Bob Montgomery has some great pics from the brew sessions on the Hill Farmstead Instagram page:
The text I wrote for the Farmer Wave bottle follows in bold. There are subtle references in those words that have great meaning to me. One way to look at it is that it is important to be present where you are. This is not an easy thing to do at all, but we have to keep trying!
Hugs feel great. But when you find yourself behind the wheel of a 4,000lb truck rumbling over the gravel, hugging each person you pass just isn’t in the cards. So you raise your finger off the wheel just enough to acknowledge your neighbor. The Farmer Wave is a completely legitimate and wholly appreciated acknowledgement. It really is the least you can do to recognize that fleeting moment you share with another person. It is simple, but meaningful.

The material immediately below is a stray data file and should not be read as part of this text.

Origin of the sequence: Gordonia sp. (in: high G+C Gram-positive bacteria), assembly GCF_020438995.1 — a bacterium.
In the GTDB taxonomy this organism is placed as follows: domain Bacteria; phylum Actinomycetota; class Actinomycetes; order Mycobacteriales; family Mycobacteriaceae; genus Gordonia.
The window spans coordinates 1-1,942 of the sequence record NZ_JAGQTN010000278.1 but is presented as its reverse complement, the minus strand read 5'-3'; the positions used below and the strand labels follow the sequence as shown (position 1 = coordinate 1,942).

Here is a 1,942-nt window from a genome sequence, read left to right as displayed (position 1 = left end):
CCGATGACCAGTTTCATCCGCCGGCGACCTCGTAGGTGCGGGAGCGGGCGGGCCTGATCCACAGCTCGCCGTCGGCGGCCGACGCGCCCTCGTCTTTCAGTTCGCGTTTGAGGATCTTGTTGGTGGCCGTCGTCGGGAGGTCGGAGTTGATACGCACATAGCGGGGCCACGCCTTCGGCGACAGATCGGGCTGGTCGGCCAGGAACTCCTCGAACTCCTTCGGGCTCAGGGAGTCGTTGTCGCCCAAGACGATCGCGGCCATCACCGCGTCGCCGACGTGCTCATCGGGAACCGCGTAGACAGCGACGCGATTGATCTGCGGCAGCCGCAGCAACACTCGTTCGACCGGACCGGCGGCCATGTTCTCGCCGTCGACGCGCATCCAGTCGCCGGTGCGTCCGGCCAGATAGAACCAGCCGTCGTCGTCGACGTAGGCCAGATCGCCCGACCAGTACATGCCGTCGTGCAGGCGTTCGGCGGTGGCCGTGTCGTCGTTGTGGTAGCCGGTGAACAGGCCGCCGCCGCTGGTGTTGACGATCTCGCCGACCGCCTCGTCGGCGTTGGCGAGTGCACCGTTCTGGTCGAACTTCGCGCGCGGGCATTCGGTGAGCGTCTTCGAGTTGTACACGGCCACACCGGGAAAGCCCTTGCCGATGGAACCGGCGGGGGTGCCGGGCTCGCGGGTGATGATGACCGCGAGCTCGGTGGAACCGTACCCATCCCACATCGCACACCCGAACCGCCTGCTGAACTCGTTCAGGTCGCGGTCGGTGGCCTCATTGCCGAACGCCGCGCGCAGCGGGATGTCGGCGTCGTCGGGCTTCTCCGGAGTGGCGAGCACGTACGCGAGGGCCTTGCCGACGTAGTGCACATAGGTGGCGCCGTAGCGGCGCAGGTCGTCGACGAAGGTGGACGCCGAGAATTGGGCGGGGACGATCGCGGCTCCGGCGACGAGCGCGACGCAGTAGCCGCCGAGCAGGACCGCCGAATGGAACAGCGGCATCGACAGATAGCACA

Farmer Wave exists as its own sort of acknowledgment. The brewing brought together friends separated by the evolution of life. The process was a reason to reunite and the product is a gesture from one friend to another. There are simple ways we can share our worlds with each other. Farmer Wave is one of those ways.